Controlling the Power and Area of Neural Branch Predictors for Practical Implementation in High-Performance Processors* *A subset of the ideas presented in this paper appeared in an earlier workshop with unpublished proceedings
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Neural-inspired branch predictors achieve very low branch misprediction rates. However, previously proposed implementations have a variety of characteristics that make them challenging to implement in future high-performance processors. In particular, the the original Perceptron branch predictor suffers from a long access latency, and the faster path-based neural predictor (PBNP) requires deep pipelining and additional area to support checkpointing for misprediction recovery. The complexity of the PBNP predictor stems from the fact that the path history length, which determines the number of tables and pipeline stages, is equal to the history length, which is typically very long for high accuracy. We propose to decouple the path-history length from the outcome-history length through a new technique called modulo-path history. By allowing a shorter path history, we can implement a PBNP with significantly fewer tables and pipeline stages while still exploiting a traditional long branch outcome history. The pipeline length reduction results in decreased power and implementation complexity. We also propose folded modulo-path history to allow the number of pipeline stages to differ from the path history length. We show that our modulo-path PBNP at 8KB can achieve prediction accuracy and overall performance within 0.8% (SPECint) of the original PBNP while simultaneously reducing predictor energy consumption by ∼29% per access and predictor die area by ∼35%. Our folded modulo-path history PBNP achieves performance within 1.3% of ideal, with a ∼37% energy reduction and ∼36% predictor area reduction. © 2006 IEEE.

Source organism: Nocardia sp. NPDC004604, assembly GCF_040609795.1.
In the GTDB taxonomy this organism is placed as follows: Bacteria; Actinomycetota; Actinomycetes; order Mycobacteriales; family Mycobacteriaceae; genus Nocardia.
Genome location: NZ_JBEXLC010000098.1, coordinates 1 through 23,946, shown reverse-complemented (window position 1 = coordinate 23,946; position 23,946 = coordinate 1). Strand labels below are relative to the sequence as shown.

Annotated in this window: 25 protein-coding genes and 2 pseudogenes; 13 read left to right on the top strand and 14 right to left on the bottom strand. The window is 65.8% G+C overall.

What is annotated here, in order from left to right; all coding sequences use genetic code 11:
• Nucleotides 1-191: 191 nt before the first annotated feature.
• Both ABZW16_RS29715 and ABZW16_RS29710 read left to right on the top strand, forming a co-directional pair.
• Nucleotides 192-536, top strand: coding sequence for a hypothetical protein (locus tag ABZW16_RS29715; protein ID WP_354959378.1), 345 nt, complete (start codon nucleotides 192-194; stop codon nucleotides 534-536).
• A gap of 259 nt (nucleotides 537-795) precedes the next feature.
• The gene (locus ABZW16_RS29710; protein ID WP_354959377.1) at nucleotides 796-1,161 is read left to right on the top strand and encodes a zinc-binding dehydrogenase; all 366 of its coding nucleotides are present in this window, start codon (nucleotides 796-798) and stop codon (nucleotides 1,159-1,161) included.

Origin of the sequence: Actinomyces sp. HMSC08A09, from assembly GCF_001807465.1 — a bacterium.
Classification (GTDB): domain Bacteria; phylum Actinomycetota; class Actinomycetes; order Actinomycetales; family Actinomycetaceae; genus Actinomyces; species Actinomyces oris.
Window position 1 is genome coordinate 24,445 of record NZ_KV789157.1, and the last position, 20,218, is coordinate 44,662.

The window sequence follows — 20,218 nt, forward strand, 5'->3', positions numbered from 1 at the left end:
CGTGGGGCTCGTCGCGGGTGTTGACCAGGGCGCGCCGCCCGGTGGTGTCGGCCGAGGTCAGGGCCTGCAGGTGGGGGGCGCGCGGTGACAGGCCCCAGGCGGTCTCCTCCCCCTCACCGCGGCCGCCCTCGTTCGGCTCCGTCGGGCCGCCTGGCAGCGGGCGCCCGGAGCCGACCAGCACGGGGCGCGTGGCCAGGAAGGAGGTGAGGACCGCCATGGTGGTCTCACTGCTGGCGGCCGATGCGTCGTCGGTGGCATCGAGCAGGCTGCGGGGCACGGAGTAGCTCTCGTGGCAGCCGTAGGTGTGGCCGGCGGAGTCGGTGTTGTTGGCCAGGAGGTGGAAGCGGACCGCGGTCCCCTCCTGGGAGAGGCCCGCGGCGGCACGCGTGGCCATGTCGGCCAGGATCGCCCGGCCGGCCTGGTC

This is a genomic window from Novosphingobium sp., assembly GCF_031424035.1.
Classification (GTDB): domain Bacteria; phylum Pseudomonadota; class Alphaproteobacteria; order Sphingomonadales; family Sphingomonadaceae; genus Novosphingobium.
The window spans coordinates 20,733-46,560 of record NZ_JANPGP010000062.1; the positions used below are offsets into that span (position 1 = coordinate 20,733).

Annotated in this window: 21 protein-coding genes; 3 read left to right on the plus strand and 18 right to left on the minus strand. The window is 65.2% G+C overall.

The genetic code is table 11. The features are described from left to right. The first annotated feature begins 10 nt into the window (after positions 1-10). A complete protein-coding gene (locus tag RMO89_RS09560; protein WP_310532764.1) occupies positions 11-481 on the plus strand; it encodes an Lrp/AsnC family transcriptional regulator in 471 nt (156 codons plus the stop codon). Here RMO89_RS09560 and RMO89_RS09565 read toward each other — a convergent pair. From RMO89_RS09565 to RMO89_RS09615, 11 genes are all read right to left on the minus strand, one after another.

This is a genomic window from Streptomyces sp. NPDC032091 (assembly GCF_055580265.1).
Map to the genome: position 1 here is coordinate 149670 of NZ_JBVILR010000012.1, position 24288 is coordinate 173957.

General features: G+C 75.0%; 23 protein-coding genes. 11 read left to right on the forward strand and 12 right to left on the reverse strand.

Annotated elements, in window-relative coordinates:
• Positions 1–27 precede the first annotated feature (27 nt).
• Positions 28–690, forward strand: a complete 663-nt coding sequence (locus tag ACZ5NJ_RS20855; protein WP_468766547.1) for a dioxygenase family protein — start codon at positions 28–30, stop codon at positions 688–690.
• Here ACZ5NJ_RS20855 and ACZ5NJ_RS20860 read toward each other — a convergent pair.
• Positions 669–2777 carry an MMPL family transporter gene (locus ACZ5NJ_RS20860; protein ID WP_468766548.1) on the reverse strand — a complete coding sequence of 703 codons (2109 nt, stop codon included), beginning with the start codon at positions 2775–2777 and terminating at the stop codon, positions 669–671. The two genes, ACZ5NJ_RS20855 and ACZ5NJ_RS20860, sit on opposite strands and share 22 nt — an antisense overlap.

author list (cited authors)
Jimenez, D. A., & Loh, G. H.